I work in a school computer lab and I installed pfsense to block the internet but allow the use of a program that accesses the network. Someone did a Fedora install about 6 years ago but a lightning storm in the area (and the absence of surge protection?!?) took care of that recently. I did the standard install, assigned the WAN and LAN on the routing computer itself and then got on the GUI via the LAN and set it up via the wizard.
I follow the setup, DHCP on the WAN, follow the rest of the recommendations with the exception that I don't block anything from the WAN (it's part of the school network, physically, so I don't really need protection from the rest of the school network and only risk disabling access to the computer with this turned on). The school's network is a 10.13.XXX.XXX address and the router has one of 192.168.1.1. I can go and set rules allowing and disallowing access to the internet, but no matter what I do, no one, myself included, can access their network drives.
I suspect that this is because the WAN on which the drives exist deny access because they see the request as coming from a location that is not part of their network. I am positive that this is a five minute fix, but I'm fairly new to networking (you don't say!) and I've blown hours on this so far. I got tech support to come in and the woman didn't really know what was going on or how to set it up. If I had to guess, my next step would be to set up the LAN so it's a subaddress of the DHCP assigned address, but not the same address, as when I do that BSD lets me know I'm wrong. Other than that, I was thinking maybe an NAT would do the trick, but I have no idea what my parameters would be. Any recommendations or assistance would be hugely appreciated.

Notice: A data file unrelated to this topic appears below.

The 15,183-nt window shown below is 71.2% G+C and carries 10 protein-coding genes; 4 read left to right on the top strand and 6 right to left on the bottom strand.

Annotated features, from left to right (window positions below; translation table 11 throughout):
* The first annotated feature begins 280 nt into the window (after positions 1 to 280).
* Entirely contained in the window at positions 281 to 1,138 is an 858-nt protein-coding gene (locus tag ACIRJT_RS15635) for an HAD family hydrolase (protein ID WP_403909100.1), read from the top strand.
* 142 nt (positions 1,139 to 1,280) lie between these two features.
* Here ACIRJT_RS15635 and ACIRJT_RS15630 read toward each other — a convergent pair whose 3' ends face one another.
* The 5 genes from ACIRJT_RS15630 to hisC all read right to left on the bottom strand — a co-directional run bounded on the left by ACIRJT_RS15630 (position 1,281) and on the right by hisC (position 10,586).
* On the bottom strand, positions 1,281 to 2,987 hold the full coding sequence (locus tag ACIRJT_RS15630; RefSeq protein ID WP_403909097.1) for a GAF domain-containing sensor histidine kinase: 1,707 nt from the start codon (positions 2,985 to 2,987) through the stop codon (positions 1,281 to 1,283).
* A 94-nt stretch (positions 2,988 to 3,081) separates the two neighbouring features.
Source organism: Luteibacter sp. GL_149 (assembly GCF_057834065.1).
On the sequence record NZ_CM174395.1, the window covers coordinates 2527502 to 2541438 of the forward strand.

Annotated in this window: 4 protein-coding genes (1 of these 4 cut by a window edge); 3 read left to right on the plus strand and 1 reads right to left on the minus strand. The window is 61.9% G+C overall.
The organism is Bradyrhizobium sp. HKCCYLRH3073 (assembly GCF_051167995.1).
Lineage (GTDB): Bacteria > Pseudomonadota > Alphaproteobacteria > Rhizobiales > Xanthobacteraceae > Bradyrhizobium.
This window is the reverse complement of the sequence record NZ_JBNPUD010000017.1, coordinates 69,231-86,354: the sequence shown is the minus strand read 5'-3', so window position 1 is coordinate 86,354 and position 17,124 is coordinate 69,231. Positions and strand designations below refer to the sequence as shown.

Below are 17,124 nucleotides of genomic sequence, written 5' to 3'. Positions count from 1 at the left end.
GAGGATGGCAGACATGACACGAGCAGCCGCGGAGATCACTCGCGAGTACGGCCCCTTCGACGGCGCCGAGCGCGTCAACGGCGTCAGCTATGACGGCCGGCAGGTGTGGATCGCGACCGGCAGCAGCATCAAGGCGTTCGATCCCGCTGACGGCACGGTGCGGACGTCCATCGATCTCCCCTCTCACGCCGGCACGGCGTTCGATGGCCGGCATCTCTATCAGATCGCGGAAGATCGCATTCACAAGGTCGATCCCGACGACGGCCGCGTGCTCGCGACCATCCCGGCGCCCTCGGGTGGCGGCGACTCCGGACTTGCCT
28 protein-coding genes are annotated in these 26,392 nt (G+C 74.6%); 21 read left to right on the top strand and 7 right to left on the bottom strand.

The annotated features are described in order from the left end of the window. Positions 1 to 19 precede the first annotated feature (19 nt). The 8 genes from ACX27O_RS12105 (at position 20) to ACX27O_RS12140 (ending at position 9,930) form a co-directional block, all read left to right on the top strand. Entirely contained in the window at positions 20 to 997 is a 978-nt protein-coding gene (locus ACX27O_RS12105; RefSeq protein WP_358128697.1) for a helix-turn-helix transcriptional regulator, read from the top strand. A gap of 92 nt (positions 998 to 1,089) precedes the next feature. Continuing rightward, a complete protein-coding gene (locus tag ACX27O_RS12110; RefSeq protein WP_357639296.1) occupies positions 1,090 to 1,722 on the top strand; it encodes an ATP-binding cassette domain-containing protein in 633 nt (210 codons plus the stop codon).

puzzled here. if you did a default pfsense install, then anything going to the school network should be NAT'ed to their network and should work. reading between the lines, it sounds like you disabled NAT or something (not sure what else would 'disable protection of the internal LAN.) if this is the case, likely the issue is that their hosts don't know how to reach your 192.168.1.0/24 subnet. you either need to have them route that subnet to you (in which case you want a static WAN IP), or just use DHCP&NAT. am i missing something here? is there a specific reason random hosts on the school network need to be able to connect to your private LAN?